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Crops to campus 

Dalhousie University and local farmers parnter to a provide fresh, locally-grown alternative to cafeteria food in the form of a CSA.

click to enlarge Watershed Farms’ Camelia Frieberg has done her homework on CSAs. - SCOTT BLACKBURN
  • Watershed Farms’ Camelia Frieberg has done her homework on CSAs.
  • Scott Blackburn

When it comes to student life, food choices can be limiting. Questions of cost, health and even ethics can affect what you choose to put onto your plate. But a group of people at Dalhousie are looking to change all that.

"Food is important. It's that simple," says Krista Holman, a member of The Loaded Ladle, a group that started in 2008 as Campus Action on Food, a project of the Nova Scotia Public Interest Research Group. In 2010, the non-profit co-op of students and community members was reborn as The Loaded Ladle. Its mandate is to provide non-corporate, affordable and fresh food to as many people as possible. Part of that includes providing information and education around food and food policies.

Enter Camelia Frieberg.

Frieberg runs Watershed Farms on the south shore. She had heard about the student organization and was impressed by its ideals. "I thought, how cool that there are people at Dalhousie who aren't just eating at the cafeteria and have a consciousness around food politics," she says. "I know it's not easy to do that because you're living a hectic and demanding schedule."

Frieberg approached the Ladle about starting up a Community Supported Agriculture program. "I had this idea that I wanted to reach more students on the campus and make it easy for them and the right choice," says Frieberg. For Holman and the rest of the Ladle's members, it was a great fit. "Students seem to be interested in both the model of CSA, as well as having in-season vegetables delivered on site," she says. "It's kind of like breakfast in bed."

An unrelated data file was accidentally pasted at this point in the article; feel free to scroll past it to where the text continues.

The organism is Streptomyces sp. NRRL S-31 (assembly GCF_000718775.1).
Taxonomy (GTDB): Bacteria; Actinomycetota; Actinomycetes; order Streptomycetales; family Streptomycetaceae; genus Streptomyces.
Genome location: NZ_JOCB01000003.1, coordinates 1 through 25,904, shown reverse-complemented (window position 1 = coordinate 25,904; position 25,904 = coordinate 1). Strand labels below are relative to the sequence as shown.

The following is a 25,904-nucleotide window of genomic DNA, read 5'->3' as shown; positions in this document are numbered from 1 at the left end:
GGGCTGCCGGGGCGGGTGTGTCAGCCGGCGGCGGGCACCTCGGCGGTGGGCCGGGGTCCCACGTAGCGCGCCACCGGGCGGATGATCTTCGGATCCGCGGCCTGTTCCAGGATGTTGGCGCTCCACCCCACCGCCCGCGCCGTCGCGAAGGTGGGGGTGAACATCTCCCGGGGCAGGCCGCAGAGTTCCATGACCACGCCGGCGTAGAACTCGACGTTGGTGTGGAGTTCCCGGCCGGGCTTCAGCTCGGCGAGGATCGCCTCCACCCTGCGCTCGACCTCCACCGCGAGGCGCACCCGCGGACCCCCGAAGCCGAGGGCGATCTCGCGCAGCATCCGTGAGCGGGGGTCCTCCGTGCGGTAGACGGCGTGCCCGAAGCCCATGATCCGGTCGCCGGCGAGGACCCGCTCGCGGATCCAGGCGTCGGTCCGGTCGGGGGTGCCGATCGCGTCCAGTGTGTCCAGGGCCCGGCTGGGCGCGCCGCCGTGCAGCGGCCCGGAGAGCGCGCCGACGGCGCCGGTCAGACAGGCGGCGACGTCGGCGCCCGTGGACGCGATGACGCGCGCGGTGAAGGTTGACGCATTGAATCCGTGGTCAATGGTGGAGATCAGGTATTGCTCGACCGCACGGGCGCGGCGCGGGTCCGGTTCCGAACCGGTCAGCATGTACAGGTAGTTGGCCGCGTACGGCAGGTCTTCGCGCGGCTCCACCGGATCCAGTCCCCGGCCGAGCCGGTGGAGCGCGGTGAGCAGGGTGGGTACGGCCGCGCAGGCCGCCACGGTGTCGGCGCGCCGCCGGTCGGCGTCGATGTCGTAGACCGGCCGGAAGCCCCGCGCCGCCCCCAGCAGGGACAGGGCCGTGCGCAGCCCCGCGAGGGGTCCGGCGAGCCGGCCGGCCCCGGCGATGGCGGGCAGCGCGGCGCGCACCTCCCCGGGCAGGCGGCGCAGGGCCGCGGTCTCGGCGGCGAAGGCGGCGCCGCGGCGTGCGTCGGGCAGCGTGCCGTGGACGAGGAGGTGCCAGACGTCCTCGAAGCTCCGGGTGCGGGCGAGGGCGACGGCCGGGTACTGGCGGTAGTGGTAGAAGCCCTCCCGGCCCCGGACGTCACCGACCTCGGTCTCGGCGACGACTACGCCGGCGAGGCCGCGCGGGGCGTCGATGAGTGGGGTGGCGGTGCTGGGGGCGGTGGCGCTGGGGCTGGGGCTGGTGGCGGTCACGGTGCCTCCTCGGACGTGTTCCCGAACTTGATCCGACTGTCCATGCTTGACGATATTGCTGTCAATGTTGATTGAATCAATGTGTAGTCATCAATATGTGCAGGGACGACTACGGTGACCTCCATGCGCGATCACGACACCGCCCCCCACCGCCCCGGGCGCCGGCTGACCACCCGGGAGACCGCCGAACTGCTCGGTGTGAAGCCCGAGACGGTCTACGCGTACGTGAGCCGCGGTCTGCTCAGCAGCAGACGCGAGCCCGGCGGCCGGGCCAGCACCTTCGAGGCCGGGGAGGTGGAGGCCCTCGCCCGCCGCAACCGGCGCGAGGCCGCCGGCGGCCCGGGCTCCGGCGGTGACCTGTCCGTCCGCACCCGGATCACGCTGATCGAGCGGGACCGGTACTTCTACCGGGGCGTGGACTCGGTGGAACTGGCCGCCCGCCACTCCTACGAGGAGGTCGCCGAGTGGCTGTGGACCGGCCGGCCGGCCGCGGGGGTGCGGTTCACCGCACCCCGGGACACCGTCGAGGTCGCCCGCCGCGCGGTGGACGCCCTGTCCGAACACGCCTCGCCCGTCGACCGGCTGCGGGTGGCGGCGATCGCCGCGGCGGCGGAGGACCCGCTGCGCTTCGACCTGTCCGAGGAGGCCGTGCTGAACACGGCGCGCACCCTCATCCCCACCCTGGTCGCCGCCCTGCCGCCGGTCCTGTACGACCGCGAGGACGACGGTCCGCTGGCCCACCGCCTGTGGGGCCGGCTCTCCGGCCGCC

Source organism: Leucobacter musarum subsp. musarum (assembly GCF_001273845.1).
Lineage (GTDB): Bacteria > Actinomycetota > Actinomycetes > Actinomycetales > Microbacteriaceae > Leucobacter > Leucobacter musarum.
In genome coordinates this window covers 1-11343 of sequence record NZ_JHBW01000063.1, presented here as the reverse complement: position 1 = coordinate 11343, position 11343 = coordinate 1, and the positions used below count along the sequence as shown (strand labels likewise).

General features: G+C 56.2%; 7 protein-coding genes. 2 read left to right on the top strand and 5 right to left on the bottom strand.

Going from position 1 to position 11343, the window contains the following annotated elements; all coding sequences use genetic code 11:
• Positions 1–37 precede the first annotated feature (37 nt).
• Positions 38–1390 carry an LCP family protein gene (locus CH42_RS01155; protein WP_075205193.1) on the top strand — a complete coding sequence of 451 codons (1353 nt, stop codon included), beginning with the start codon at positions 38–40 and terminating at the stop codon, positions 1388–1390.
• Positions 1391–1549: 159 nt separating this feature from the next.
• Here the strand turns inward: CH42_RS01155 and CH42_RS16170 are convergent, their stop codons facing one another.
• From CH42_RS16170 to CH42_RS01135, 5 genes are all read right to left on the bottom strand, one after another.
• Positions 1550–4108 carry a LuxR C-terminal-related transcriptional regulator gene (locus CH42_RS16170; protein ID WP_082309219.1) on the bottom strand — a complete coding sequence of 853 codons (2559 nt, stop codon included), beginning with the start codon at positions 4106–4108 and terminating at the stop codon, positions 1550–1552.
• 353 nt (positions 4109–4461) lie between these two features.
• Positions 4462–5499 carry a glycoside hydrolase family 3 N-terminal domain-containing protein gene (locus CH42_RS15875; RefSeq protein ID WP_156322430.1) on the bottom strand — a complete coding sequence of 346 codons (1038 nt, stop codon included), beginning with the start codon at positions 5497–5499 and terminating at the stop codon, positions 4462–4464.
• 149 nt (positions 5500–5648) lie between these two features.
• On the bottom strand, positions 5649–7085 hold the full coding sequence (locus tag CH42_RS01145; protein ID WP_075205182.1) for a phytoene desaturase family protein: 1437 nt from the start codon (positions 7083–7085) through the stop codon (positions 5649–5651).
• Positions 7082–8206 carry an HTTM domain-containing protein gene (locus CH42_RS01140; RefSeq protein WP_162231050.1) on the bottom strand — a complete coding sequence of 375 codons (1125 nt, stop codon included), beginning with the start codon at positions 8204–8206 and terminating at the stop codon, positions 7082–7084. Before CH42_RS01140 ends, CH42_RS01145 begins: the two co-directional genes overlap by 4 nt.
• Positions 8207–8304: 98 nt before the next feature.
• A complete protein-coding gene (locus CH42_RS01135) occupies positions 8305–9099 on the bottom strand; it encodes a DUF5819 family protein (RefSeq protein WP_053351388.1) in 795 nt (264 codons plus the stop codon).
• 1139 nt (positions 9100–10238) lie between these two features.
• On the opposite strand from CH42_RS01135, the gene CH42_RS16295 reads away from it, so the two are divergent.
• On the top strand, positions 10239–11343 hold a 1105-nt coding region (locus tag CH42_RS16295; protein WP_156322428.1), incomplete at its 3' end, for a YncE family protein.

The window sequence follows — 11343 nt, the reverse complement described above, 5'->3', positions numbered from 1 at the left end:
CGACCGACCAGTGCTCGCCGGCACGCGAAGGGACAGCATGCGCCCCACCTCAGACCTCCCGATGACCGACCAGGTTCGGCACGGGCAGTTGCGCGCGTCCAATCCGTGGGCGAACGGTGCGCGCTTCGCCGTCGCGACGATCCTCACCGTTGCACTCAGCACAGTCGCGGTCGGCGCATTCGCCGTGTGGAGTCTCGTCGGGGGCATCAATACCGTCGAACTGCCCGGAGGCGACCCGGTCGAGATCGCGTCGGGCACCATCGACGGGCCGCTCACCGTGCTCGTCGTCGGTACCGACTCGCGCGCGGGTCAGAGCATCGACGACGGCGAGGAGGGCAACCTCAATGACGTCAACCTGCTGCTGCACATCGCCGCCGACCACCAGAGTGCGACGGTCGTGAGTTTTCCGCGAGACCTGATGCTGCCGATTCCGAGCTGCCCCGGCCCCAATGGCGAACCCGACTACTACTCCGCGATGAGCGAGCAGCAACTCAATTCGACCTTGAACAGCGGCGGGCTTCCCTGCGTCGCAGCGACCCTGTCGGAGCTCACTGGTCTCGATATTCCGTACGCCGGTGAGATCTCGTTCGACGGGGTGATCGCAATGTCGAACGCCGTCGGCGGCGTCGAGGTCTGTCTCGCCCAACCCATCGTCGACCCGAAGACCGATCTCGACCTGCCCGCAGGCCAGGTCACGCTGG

The practicality of CSAs benefit both the farmer and the individuals who purchase them. Students buy a share that entitles them to a weekly box of seasonal produce. This makes things easier for farmers---it provides them with capital, as well in determining how much to grow. "Within the current structures, we often pull away from local small-scale producers and are forced to rely on corporate entities to provide us with our day-to-day nourishment," says Holman. "By supporting CSAs, students can empower our local food growers and support honest agriculture in Nova Scotia."

Starting in June, students can purchase a variety of CSA shares at various price points, and different times of the year, including a student share that begins in September.

Frieberg is not alone in her farming endeavours. Kevin Moran is a fourth-year plant science student at Dalhousie's agricultural campus in Truro. He runs The Chef's Garden, which provides food to the school's cafeteria. Although Moran loves providing for the students at his own campus, the reach of the Chef's Garden---as well as its financial possibilities ---was limited.

"I pitched the idea of a CSA to help make money for the Garden in a direct marketing way," he explains. "It makes the project sustainable."

For Frieberg, working with Moran is a great match. "I like the idea of a multi-farm CSA, so everyone contributes what they do best." And with the recent merger of the Nova Scotia Agricultural College and Dalhousie, Moran saw this as an opportunity for both campuses to get involved: "I think people in Halifax can benefit from it, and the NSAC can benefit from it as people learn about our school as well."

Holman and The Loaded Ladle agree that the benefits of a CSA aren't only culinary. "We want students to build relationships with local producers," she says. "Being a farmer is also increasingly difficult with the rise of industry, and if students can attach an actual human connection to their food production, perhaps it can influence positive change."

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